He wasn’t always the man who swallows light bulbs. He did at one time have an act. Like many others, it amounted to filling in blanks: an adjective noun of noun and adjective noun, it verbed across the noun when the noun was adverb, but when it fell, it fell like a load of bricks. One night, when they just weren’t with him, he yielded to a terrible inspiration and began to become known to his audiences more for what he did when all else failed than for what he did when the act was going right. He later described it as wanting to be authentic, but that’s nonsense. Rather than risk being nothing, he became the man who swallows light bulbs. Fans who had once reveled in his inventiveness at illuminating the secrets of the human heart now demanded only that light bulbs be swallowed. What’s more, what’s worse, once he internalized it, he saw light bulbs everywhere. He rightly interpreted what was fog and what was frosted glass, but every situation took the shape of a bulb in his telling, and in his telling, scenes were either bright or black. It was an illusion, of course. Nobody can swallow light bulbs every night and keep working as hard as he did, do you think? I bought him a drink one night and got him talking about his career. At first he denied having one, but as he verbed his nouns a story adverbially took shape. Dim at first, the image gradually brightened until above our heads an idea formed, the same idea, its shape familiar to everyone who knew his work. I saw what I thought was a satisfied smile cross his lips. And then, before he put it down, he took a bite of his glass.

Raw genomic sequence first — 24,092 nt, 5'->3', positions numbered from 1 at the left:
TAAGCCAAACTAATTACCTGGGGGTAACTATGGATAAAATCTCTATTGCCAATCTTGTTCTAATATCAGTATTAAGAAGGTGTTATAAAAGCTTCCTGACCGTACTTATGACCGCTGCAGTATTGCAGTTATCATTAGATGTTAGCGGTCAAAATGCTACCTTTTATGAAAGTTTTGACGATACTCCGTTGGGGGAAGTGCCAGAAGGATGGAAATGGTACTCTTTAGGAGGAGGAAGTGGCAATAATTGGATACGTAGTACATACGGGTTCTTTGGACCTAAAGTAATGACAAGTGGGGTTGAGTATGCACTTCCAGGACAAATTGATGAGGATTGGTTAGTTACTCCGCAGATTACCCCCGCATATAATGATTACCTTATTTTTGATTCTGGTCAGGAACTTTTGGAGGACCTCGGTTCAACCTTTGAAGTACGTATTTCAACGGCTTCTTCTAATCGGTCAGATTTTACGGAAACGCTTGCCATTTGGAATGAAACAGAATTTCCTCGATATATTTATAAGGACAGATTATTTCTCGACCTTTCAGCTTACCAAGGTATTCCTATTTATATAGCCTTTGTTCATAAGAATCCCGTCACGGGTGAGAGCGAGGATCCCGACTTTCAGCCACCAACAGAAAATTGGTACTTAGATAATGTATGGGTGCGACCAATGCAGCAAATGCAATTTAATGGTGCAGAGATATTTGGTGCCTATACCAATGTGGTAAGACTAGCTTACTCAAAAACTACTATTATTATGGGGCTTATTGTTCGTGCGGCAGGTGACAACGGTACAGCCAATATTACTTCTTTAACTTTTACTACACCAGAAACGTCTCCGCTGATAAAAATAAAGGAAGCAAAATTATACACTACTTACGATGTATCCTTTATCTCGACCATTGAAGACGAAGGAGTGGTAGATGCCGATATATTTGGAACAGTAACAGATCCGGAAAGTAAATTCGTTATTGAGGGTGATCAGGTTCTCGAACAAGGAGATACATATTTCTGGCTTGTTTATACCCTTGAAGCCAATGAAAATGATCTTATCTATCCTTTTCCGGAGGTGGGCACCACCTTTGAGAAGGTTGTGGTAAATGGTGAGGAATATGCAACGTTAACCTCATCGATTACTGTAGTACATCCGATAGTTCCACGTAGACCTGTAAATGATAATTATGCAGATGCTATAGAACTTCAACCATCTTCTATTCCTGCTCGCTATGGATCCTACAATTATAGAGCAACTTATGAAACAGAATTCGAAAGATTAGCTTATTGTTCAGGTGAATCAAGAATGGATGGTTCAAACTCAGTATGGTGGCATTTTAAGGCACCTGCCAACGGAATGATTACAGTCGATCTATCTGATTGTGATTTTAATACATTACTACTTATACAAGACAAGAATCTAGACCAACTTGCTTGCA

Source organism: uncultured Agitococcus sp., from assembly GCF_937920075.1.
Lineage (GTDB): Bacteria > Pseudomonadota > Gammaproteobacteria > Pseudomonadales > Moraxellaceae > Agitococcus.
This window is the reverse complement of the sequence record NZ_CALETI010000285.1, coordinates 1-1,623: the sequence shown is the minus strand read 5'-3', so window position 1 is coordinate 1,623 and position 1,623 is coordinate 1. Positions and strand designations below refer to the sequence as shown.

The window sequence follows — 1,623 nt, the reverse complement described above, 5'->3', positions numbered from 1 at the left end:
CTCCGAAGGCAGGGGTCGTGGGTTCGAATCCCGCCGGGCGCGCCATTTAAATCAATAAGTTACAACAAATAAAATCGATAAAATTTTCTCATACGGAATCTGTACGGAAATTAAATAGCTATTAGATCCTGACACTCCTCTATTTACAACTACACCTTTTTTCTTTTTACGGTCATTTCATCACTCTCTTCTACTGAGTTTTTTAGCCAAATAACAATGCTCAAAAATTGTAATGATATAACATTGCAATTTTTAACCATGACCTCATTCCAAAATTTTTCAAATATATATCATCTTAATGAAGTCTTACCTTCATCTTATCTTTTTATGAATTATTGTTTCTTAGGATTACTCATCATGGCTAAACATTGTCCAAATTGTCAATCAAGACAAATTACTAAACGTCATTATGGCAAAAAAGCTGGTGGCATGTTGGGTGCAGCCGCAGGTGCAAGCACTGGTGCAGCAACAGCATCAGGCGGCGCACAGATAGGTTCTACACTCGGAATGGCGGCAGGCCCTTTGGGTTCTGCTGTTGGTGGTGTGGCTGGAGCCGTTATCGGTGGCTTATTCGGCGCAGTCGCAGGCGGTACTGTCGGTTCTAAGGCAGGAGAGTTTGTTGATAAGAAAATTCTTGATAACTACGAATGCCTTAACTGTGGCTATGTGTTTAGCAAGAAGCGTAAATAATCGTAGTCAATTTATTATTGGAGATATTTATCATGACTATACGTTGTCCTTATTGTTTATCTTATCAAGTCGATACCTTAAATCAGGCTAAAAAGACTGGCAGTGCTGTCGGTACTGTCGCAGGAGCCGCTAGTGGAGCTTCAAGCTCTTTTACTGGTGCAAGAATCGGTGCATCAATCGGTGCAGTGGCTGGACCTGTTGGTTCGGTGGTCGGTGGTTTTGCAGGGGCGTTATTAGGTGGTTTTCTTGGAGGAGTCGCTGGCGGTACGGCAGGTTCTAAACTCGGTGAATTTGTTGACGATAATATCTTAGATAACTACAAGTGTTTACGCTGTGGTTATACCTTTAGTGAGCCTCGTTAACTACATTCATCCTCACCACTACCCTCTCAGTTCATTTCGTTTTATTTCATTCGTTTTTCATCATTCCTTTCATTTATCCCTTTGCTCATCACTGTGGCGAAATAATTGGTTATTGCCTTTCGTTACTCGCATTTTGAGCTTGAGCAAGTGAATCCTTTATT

Copyright © July 09, 2007 David Hodges